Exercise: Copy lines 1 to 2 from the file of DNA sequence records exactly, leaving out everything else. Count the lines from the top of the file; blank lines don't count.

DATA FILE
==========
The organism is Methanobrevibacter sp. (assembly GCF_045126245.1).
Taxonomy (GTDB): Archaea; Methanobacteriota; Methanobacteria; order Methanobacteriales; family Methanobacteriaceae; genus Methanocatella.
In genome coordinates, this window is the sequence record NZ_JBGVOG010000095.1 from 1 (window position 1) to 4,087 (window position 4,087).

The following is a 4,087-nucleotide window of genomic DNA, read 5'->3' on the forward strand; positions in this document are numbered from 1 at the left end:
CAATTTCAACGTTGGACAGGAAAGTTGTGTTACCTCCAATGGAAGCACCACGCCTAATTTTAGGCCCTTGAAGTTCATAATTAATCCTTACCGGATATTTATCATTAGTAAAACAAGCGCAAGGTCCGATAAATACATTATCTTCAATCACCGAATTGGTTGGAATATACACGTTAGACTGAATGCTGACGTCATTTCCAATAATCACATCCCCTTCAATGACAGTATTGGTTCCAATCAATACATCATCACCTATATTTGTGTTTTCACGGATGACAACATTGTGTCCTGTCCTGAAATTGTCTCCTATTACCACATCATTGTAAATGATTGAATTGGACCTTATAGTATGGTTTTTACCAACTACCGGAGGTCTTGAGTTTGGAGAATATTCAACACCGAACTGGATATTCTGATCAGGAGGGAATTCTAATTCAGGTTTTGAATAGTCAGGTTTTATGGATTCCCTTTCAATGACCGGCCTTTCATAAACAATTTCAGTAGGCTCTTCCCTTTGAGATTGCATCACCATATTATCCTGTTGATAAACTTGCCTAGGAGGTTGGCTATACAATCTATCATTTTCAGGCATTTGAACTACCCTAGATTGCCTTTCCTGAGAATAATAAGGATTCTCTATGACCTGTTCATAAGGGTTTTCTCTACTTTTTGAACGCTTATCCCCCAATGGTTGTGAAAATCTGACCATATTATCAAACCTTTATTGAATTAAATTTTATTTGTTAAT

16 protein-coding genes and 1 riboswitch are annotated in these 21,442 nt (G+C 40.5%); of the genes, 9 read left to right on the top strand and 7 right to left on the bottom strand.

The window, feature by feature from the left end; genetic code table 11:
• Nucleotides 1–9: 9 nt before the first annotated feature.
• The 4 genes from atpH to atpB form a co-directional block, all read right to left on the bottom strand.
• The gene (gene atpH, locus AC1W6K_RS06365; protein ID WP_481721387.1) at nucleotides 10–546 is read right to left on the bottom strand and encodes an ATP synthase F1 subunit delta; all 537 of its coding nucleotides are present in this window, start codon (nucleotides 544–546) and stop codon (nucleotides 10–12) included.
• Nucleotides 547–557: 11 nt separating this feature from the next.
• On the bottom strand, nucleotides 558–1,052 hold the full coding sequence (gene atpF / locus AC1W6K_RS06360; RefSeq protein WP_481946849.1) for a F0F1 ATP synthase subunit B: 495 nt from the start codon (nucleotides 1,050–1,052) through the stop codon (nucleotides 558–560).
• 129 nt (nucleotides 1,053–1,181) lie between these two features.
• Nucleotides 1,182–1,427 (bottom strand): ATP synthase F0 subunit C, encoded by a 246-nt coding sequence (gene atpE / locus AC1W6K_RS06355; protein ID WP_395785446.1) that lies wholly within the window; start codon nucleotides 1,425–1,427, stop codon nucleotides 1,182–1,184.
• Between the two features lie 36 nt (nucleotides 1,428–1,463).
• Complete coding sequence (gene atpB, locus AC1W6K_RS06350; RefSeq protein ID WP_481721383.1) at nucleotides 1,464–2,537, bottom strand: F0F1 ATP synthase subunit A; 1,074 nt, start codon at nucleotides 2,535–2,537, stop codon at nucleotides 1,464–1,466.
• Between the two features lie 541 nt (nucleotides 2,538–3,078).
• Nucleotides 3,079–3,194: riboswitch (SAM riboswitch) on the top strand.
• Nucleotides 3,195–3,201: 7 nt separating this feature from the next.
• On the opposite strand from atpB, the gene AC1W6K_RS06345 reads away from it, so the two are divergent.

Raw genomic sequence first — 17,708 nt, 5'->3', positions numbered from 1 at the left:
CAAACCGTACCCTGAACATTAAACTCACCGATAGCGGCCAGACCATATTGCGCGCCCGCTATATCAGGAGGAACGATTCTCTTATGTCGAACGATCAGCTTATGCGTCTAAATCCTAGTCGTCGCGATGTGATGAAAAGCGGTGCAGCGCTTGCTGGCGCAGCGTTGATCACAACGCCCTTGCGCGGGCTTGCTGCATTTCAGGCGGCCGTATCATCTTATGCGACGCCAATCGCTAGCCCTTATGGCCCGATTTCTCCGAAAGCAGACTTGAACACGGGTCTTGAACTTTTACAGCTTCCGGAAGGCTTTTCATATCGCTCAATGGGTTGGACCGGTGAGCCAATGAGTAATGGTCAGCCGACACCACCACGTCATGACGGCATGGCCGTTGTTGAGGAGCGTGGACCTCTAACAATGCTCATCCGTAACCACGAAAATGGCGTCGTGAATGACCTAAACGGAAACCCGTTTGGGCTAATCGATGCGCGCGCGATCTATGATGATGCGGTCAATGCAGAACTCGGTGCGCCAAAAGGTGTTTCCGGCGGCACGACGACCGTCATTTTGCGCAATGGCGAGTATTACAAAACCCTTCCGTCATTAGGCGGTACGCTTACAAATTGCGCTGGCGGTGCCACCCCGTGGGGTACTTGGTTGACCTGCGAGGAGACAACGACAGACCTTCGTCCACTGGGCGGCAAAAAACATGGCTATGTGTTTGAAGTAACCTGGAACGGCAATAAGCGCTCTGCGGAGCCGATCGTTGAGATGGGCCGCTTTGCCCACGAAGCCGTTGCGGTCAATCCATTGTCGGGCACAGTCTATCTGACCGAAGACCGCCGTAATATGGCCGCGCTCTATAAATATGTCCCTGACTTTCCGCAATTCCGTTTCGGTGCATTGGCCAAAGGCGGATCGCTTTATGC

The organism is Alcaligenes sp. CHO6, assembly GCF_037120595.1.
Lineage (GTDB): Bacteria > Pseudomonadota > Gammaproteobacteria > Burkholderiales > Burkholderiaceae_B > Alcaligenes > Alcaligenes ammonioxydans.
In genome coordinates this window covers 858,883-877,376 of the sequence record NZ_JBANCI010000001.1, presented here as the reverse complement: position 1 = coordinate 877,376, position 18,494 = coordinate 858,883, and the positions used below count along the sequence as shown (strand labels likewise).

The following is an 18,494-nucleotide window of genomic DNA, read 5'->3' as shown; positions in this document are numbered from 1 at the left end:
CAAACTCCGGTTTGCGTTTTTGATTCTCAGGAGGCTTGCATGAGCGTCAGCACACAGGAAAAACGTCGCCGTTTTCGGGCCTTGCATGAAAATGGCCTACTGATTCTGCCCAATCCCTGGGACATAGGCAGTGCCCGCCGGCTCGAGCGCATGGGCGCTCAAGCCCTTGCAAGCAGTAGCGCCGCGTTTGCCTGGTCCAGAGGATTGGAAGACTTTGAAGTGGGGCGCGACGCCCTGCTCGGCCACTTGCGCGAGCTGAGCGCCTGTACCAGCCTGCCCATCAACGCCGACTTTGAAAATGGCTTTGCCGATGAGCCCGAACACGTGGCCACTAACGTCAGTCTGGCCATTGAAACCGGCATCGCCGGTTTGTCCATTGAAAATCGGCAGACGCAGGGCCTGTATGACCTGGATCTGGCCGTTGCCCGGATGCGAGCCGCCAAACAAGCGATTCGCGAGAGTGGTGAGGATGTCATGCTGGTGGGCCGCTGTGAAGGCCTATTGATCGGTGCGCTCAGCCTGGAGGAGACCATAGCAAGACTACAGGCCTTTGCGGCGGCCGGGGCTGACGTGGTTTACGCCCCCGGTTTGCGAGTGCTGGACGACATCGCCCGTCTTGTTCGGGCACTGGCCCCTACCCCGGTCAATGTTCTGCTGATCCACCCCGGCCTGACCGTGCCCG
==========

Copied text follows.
The organism is Methanobrevibacter sp. (assembly GCF_045126245.1).
Taxonomy (GTDB): Archaea; Methanobacteriota; Methanobacteria; order Methanobacteriales; family Methanobacteriaceae; genus Methanocatella.